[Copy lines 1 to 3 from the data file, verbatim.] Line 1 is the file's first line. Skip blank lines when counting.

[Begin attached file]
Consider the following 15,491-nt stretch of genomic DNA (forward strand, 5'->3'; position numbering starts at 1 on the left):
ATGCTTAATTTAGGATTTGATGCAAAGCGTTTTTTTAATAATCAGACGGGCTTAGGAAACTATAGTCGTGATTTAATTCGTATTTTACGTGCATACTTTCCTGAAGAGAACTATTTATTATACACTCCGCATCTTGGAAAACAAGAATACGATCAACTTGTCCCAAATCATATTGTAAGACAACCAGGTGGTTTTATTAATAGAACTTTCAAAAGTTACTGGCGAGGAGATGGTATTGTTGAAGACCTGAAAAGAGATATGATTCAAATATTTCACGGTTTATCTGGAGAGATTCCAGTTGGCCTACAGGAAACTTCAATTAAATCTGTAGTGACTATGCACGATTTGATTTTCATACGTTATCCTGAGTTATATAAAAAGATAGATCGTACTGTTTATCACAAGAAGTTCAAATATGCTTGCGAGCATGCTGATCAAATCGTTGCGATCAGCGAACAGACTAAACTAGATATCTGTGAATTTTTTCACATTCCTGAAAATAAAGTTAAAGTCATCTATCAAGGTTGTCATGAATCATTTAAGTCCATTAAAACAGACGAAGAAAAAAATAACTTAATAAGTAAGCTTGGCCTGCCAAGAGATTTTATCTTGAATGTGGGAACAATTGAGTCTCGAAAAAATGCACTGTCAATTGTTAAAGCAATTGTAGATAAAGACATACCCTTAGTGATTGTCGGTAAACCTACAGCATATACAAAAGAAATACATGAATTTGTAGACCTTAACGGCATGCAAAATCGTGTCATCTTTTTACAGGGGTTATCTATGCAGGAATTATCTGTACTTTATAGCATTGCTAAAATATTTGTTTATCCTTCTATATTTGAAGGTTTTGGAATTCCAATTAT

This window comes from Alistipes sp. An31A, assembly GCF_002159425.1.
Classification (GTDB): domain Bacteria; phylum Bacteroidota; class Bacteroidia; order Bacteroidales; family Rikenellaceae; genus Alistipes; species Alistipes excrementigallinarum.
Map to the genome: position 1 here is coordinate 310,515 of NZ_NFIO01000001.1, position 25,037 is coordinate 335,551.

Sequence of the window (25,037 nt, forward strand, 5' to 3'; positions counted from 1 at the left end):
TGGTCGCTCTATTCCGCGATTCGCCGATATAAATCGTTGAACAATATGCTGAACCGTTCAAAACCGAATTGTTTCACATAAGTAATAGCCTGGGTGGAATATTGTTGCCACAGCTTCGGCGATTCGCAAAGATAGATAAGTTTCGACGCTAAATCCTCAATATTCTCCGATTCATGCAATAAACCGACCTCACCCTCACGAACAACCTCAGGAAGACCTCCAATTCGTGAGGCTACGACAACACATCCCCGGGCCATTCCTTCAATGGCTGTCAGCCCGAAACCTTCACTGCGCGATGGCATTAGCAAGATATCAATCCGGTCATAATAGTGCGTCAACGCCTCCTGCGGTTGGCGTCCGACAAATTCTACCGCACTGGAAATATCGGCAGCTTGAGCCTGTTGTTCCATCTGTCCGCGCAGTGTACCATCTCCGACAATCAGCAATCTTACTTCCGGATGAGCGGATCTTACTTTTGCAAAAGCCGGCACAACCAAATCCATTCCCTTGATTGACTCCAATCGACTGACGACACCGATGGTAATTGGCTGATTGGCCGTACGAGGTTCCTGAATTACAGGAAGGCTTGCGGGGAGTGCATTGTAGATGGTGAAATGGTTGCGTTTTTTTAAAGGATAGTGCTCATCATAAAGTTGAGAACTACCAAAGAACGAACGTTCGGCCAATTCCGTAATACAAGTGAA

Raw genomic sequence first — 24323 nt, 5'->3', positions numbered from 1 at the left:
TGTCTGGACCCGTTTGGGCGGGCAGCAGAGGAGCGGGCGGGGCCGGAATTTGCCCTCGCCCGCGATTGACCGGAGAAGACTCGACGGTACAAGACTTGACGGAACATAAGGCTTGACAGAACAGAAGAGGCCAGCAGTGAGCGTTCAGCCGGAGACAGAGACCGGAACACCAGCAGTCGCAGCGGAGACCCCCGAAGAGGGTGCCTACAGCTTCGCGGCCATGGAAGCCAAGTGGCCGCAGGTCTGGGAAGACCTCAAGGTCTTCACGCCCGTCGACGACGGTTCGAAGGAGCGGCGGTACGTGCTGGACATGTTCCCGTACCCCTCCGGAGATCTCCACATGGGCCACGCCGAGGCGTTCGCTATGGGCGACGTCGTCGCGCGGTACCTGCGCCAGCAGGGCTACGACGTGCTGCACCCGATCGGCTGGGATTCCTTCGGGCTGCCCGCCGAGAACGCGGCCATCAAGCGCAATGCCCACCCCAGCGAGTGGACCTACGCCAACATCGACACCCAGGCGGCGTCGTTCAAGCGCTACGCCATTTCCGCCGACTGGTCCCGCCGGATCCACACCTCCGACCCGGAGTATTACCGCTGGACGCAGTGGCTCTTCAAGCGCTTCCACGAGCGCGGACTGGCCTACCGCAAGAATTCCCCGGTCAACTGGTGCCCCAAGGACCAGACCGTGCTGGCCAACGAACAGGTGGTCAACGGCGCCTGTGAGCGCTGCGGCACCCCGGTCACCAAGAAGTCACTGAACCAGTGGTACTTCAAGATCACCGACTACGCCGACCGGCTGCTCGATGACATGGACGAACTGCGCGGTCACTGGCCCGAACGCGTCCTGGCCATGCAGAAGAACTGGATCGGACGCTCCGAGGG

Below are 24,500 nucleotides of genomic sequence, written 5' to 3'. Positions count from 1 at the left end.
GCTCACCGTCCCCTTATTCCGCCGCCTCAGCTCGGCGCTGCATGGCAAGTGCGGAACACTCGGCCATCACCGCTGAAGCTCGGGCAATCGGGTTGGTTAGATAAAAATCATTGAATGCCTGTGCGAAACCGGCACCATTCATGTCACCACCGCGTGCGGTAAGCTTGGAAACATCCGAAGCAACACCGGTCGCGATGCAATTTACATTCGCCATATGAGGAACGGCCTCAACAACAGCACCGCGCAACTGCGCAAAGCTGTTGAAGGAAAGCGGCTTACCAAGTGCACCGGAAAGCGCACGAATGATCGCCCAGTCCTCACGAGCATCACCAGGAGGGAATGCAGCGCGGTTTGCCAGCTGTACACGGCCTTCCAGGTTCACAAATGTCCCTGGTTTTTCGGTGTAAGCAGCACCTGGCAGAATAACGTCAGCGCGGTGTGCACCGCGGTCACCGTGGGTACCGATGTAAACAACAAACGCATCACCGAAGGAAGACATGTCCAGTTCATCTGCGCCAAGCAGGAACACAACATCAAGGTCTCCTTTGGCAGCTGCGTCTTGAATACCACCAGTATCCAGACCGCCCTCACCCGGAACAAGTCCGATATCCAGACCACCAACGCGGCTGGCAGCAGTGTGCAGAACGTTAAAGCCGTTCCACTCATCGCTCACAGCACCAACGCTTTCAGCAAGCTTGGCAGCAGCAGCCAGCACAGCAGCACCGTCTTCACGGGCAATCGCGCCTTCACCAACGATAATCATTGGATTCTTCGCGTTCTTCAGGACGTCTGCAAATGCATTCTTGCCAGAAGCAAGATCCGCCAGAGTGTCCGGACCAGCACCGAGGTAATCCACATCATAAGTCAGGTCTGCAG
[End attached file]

Consider the following 15,491-nt stretch of genomic DNA (forward strand, 5'->3'; position numbering starts at 1 on the left):
ATGCTTAATTTAGGATTTGATGCAAAGCGTTTTTTTAATAATCAGACGGGCTTAGGAAACTATAGTCGTGATTTAATTCGTATTTTACGTGCATACTTTCCTGAAGAGAACTATTTATTATACACTCCGCATCTTGGAAAACAAGAATACGATCAACTTGTCCCAAATCATATTGTAAGACAACCAGGTGGTTTTATTAATAGAACTTTCAAAAGTTACTGGCGAGGAGATGGTATTGTTGAAGACCTGAAAAGAGATATGATTCAAATATTTCACGGTTTATCTGGAGAGATTCCAGTTGGCCTACAGGAAACTTCAATTAAATCTGTAGTGACTATGCACGATTTGATTTTCATACGTTATCCTGAGTTATATAAAAAGATAGATCGTACTGTTTATCACAAGAAGTTCAAATATGCTTGCGAGCATGCTGATCAAATCGTTGCGATCAGCGAACAGACTAAACTAGATATCTGTGAATTTTTTCACATTCCTGAAAATAAAGTTAAAGTCATCTATCAAGGTTGTCATGAATCATTTAAGTCCATTAAAACAGACGAAGAAAAAAATAACTTAATAAGTAAGCTTGGCCTGCCAAGAGATTTTATCTTGAATGTGGGAACAATTGAGTCTCGAAAAAATGCACTGTCAATTGTTAAAGCAATTGTAGATAAAGACATACCCTTAGTGATTGTCGGTAAACCTACAGCATATACAAAAGAAATACATGAATTTGTAGACCTTAACGGCATGCAAAATCGTGTCATCTTTTTACAGGGGTTATCTATGCAGGAATTATCTGTACTTTATAGCATTGCTAAAATATTTGTTTATCCTTCTATATTTGAAGGTTTTGGAATTCCAATTAT

This window comes from Alistipes sp. An31A, assembly GCF_002159425.1.